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Sunday, April 14, 2024
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REVIEW: ‘Air’ chronicles Nike’s fight to sign Michael Jordan and subsequent rise to the top

The inspirational film shares a message of hope and perseverance

Air,” directed by Ben Affleck and written by Alex Convery, tells the true story of how one prediction that Michael Jordan would be the greatest basketball player of all time led Nike to a take over the basketball sneaker market.

The film takes us back to 1984, when Micheal Jordan was about to enter the NBA and companies were hungry to sign him to any deal he would agree to. 

The opening scene depicts a culture saturated by Adidas tracksuits and ‘80s music, and truly brings the viewer into the timeframe where Nike was not the powerhouse it is today. Nike is characterized as a struggling company with a basketball division on the verge of collapse. A company in need of some substantial success. 

The movie follows Sonny Vaccaro (Matt Damon), the ambitious head of the basketball division at Nike, and his attempts to sign Micheal Jordan. At this point, Jordan was in his junior year at the University of North Carolina, Chapel Hill, and was making history with a buzzer beater that won the national championship against Georgetown University.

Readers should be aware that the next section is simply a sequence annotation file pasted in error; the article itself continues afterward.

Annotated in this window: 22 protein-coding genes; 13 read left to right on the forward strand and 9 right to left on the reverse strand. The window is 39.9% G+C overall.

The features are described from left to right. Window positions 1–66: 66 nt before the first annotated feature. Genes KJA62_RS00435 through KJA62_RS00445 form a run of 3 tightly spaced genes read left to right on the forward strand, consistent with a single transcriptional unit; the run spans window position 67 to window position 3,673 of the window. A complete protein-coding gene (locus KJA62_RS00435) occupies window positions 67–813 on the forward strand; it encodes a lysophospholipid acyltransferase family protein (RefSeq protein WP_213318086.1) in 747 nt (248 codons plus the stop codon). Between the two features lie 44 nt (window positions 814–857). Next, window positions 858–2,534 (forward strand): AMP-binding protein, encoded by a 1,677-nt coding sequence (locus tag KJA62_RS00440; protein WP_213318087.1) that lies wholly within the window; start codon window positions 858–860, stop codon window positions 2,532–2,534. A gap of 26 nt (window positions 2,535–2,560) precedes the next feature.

The plot centers around the desperate chase for Micheal Jordan, as Vaccaro battles Jordan’s agent, rival shoe companies and Nike CEO Phil Knight (Ben Affleck) for the right to sign the future superstar. 

The cinematography in the scenes of the empty Nike office and the hunger on Vaccaro’s face adds powerful tension to the film. The soundtrack for the movie is nothing short of spectacular,  tastefully referencing ‘80s music and expertly highlighting the emotional moments. The soundtrack’s genius is evident when the RUN-D.M.C. song “My Adidas” immerses the audience into the ‘80s era, and has that “old-school” cool energy. 

The latter part of the movie works incredibly well with elements of risk. The climax is heartfelt, and gives audiences a glimpse into the realities of the sneaker business. The scenes are shot with dim, moody lighting, which captures the gravity of the business decisions. The climactic moments are appropriately captivating, and the movie shows how the events depicted affect the modern day. 

The real appeal of “Air” is that we all know how it ends. We all know the iconic jumpman logo, how Jordan dominated the NBA, how Air Jordans became a cultural icon and how every kid in the ‘80s to today wanted to “be like Mike.”               

Although most movies are centered around the suspense of the ending, “Air” creates dramatic tension and uncertainty with compelling details of Jordan’s story and company drama despite the unsurprising ending.

“Air’s” powerful message of perseverance and hope makes it an inspirational movie, both for people who love Jordan as a basketball player and know him as a cultural icon. It centers the energy that shoe designers and workers at Nike had in their daily lives, showing the great lengths people will go to to achieve their dreams. 

“Air” was released in theaters on April 4th.

This article was edited by Bailey Hobbs, Kylie Bill and Abigail Pritchard. Copy editing done by Isabelle Kravis. 

Section 202 host Gabrielle and friends go over some sports that aren’t in the sports media spotlight often, and review some sports based on their difficulty to play. 

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